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At the completion of this chapter, the reader will be able to:

  1. Understand the importance of differential diagnosis.

  2. Recognize some of the signs and symptoms that indicate the presence of a serious pathology.

  3. Discuss the concept of malingering.

  4. Describe why certain signs and symptoms (red flags) require medical referral.

  5. Describe the various infective diseases and inflammatory disorders that the orthopaedic clinician may encounter.

  6. Describe the various neoplastic and metabolic diseases that can impact the orthopaedic patient.

  7. Discuss the differences between fibromyalgia (FM) and myofascial pain syndrome (MPS).

  8. List the various systemic or medical pathologies that can mimic musculoskeletal pathology in the various body regions.



The American Physical Therapy Association Vision Statement for the American Physical Therapy Association (APTA) is “transforming society by optimizing movement to improve the human experience.”1 With the majority of US states now permitting direct access to physical therapists, many physical therapists now have the primary responsibility for being the gatekeepers of health care and for making medical referrals. In light of the APTA’s movement toward realizing “Vision 2020,” the APTA’s Board provides the following guiding principles:

  • Identity. The physical therapy profession will define and promote the movement system as the foundation for optimizing movement to improve the health of society. Recognition and validation of the movement system are essential to understand the structure, function, and potential of the human body.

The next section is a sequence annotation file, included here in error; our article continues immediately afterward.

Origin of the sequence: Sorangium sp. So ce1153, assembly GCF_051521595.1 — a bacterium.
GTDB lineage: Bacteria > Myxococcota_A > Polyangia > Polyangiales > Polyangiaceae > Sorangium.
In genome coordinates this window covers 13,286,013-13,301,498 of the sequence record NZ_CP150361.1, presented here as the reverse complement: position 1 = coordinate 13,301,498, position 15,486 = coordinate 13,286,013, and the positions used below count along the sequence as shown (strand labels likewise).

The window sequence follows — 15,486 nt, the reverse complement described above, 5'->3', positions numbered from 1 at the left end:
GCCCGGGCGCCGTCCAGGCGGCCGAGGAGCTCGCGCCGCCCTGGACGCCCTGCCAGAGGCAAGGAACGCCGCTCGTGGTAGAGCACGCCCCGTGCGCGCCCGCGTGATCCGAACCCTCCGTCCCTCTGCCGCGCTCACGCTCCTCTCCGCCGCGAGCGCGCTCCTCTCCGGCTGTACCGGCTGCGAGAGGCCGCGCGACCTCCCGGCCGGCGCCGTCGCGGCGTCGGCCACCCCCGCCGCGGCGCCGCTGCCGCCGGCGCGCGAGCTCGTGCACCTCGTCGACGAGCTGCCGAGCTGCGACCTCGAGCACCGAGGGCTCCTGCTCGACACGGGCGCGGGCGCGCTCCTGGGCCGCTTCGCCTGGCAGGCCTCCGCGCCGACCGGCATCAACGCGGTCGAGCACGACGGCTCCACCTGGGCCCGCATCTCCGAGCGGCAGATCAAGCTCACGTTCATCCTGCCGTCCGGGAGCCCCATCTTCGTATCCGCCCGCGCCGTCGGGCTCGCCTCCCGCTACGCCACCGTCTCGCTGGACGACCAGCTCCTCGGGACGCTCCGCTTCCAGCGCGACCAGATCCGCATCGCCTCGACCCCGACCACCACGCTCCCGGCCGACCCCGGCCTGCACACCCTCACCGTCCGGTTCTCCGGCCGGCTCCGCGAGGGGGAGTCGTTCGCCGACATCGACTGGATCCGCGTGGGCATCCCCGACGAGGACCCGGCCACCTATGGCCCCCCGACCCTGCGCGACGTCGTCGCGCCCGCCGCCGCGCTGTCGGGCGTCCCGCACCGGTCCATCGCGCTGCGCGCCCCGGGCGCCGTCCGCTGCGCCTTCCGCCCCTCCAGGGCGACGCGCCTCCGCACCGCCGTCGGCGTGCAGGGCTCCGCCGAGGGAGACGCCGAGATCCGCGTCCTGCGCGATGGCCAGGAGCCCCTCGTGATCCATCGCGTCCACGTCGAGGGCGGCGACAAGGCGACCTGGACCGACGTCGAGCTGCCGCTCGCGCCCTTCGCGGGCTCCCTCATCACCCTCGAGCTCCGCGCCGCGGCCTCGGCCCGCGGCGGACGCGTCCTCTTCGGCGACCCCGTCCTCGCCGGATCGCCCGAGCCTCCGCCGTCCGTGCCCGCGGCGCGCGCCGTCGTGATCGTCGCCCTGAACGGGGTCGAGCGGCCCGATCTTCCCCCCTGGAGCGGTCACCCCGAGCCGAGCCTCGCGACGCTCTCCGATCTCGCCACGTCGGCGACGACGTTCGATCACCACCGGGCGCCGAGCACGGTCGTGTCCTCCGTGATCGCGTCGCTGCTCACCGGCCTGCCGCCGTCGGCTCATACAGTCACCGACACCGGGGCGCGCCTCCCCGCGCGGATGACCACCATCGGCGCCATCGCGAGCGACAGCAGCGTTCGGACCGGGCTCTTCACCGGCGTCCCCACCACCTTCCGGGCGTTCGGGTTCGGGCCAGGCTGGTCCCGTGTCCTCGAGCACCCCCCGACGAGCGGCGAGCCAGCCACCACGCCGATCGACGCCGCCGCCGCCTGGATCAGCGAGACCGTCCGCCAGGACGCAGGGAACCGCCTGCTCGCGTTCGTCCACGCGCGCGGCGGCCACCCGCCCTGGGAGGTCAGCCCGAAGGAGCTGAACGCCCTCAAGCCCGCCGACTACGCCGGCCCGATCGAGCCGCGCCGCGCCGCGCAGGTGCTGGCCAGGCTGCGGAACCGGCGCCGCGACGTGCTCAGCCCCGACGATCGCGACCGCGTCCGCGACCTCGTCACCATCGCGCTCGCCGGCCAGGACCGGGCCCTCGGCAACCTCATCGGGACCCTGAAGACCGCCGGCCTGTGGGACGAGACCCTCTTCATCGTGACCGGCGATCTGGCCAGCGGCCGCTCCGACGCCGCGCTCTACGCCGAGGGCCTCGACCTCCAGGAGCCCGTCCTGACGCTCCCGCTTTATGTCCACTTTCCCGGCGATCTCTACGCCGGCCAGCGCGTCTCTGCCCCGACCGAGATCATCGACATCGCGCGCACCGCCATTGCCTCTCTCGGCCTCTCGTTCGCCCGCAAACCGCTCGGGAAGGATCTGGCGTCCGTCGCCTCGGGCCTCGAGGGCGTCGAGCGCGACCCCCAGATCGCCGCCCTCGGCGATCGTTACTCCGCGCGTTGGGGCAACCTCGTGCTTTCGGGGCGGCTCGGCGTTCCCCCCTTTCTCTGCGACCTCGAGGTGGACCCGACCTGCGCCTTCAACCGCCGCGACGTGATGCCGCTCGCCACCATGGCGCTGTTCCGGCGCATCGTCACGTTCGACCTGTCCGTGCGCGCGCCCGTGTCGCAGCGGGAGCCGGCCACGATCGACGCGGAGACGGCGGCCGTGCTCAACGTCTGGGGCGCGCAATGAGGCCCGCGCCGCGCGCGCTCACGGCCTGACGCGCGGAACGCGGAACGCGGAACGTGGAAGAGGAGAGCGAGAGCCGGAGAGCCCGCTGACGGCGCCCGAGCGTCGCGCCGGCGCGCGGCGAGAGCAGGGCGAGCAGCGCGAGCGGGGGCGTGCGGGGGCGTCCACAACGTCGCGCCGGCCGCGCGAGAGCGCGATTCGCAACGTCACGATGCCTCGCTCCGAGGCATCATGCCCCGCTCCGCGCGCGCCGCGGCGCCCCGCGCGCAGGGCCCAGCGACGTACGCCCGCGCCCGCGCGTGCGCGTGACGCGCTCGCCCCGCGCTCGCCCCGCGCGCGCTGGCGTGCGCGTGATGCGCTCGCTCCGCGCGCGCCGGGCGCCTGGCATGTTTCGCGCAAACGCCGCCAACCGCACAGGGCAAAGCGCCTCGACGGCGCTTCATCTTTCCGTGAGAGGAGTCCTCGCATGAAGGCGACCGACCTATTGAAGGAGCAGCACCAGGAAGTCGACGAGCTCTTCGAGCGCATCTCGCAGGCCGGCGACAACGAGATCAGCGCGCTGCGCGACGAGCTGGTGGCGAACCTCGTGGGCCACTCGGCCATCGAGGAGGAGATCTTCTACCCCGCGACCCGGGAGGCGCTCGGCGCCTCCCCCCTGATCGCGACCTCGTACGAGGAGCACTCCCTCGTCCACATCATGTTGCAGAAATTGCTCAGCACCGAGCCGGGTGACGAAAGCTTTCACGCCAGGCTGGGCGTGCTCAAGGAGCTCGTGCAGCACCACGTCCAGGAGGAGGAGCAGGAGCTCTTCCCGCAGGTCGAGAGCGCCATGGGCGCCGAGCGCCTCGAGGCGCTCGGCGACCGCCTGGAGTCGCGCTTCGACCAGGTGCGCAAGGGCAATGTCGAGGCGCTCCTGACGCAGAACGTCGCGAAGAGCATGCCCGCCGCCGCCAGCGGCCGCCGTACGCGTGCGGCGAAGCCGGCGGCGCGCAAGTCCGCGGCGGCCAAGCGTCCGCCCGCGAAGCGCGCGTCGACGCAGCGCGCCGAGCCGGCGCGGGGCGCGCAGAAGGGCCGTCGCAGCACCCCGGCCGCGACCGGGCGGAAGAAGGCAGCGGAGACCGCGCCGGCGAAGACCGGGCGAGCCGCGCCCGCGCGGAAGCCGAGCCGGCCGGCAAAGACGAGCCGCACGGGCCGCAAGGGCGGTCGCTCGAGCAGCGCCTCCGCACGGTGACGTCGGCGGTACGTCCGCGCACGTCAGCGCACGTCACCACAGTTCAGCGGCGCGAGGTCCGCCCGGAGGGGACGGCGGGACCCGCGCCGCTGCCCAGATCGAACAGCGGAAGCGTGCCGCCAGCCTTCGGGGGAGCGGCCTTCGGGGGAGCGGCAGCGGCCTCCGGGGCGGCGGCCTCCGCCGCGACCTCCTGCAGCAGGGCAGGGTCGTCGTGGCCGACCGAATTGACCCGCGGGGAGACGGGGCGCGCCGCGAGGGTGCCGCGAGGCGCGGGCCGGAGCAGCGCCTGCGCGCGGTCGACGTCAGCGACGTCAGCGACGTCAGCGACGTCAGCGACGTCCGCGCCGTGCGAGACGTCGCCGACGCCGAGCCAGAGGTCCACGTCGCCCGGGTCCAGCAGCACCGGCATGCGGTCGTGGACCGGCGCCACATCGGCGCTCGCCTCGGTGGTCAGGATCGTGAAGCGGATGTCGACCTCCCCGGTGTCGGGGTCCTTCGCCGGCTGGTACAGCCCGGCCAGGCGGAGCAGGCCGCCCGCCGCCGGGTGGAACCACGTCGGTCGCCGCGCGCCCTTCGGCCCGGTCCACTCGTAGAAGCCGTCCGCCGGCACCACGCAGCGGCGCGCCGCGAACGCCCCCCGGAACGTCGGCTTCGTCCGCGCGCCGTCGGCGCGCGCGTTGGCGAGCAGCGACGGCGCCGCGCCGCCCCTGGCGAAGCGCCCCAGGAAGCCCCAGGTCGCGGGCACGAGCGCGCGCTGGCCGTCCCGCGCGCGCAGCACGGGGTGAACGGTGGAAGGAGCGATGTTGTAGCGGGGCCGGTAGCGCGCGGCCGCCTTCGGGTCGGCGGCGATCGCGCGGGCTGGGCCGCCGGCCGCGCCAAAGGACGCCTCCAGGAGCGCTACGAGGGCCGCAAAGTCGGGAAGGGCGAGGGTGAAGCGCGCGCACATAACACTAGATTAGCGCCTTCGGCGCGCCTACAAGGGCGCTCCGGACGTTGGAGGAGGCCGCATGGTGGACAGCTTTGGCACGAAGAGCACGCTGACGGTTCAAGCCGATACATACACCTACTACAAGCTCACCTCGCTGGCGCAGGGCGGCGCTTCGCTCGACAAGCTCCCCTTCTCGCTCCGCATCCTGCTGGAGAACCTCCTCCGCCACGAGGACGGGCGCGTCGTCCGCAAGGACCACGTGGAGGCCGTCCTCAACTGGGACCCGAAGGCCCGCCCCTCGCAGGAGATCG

• Quality. The physical therapy profession will commit to establishing and adopting best practice standards across the domains of practice, education, and research as the individuals in these domains strive to be flexible, prepared, and responsive in a dynamic and ever-changing world. As independent practitioners, doctors of physical therapy in clinical practice will embrace best practice standards in the examination, diagnosis/classification, intervention, and outcome measurement.”

  • Collaboration. The physical therapy profession will demonstrate the value of collaboration with other healthcare providers, consumers, community organizations, and other disciplines to solve the health-related challenges that society faces. In clinical practice, doctors of physical therapy, who collaborate across the continuum of care, will ensure that services are coordinated, of value, and consumer-centered by referring, comanaging, engaging consultants, and directing and supervising care.

Through the history and physical examination, physical therapists diagnose and classify different types of information for use in their clinical reasoning and intervention.2 The Guide clearly articulates the physical therapist’s responsibility to recognize when a consultation with, or referral to, another healthcare provider is necessary.3 This responsibility requires that the clinician have a high level of knowledge, including an understanding of the concepts of medical screening and differential diagnosis. This is because a patient can present with multiple symptomatic areas that can pose a diagnostic challenge for the physical therapist. Though musculoskeletal and nonmusculoskeletal symptoms typically present separately, they can occur together, mimicking each other, making the ability to differentiate between musculoskeletal and nonmusculoskeletal symptoms a critical skill for the physical therapist. Thus, when ...

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